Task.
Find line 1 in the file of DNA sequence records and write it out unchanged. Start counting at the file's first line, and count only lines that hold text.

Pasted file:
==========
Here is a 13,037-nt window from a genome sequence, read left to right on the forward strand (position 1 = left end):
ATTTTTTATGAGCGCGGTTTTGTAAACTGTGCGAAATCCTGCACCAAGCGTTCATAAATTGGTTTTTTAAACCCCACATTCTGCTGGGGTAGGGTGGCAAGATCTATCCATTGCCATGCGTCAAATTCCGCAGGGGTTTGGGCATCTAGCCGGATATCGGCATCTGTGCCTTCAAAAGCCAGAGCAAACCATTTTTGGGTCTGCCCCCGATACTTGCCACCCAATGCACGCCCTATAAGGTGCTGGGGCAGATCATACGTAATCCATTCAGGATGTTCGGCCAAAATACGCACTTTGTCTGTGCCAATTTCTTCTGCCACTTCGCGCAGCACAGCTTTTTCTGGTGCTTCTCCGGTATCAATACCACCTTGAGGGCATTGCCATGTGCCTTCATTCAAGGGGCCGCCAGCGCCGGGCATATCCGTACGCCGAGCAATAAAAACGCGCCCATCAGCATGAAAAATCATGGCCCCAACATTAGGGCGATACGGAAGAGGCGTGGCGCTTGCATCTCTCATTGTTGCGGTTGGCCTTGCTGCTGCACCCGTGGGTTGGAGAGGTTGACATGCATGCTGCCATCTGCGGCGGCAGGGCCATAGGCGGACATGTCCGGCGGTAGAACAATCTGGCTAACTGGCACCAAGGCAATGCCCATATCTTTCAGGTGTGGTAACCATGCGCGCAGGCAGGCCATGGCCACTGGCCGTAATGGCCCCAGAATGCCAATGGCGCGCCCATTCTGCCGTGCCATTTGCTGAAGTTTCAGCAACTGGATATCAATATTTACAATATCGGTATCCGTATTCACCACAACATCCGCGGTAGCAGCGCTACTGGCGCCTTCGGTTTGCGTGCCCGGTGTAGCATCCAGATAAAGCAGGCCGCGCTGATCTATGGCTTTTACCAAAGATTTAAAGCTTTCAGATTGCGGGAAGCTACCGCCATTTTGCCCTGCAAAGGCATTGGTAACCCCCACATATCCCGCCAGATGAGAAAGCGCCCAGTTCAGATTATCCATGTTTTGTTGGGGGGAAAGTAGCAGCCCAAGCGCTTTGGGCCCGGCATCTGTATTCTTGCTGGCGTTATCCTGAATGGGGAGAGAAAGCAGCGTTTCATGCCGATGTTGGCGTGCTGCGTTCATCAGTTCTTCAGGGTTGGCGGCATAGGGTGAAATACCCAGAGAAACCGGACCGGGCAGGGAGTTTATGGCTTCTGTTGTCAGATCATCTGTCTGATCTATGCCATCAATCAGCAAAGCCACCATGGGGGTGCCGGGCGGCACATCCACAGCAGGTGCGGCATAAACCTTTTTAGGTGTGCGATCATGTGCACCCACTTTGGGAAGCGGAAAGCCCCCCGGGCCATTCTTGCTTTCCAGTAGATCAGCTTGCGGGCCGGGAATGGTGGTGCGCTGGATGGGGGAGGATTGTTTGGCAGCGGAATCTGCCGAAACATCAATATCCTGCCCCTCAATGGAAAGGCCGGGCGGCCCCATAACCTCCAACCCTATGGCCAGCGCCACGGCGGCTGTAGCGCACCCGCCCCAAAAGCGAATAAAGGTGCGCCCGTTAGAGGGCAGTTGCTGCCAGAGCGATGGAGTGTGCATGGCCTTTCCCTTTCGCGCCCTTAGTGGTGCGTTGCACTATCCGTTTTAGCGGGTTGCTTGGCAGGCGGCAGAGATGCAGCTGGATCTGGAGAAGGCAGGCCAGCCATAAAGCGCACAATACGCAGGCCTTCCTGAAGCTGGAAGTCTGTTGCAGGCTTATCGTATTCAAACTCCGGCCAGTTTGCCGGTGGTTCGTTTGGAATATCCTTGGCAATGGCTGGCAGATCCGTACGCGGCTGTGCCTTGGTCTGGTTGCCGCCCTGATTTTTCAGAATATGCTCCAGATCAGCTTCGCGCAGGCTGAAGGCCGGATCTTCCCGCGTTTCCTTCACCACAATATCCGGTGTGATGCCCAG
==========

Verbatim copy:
Here is a 13,037-nt window from a genome sequence, read left to right on the forward strand (position 1 = left end):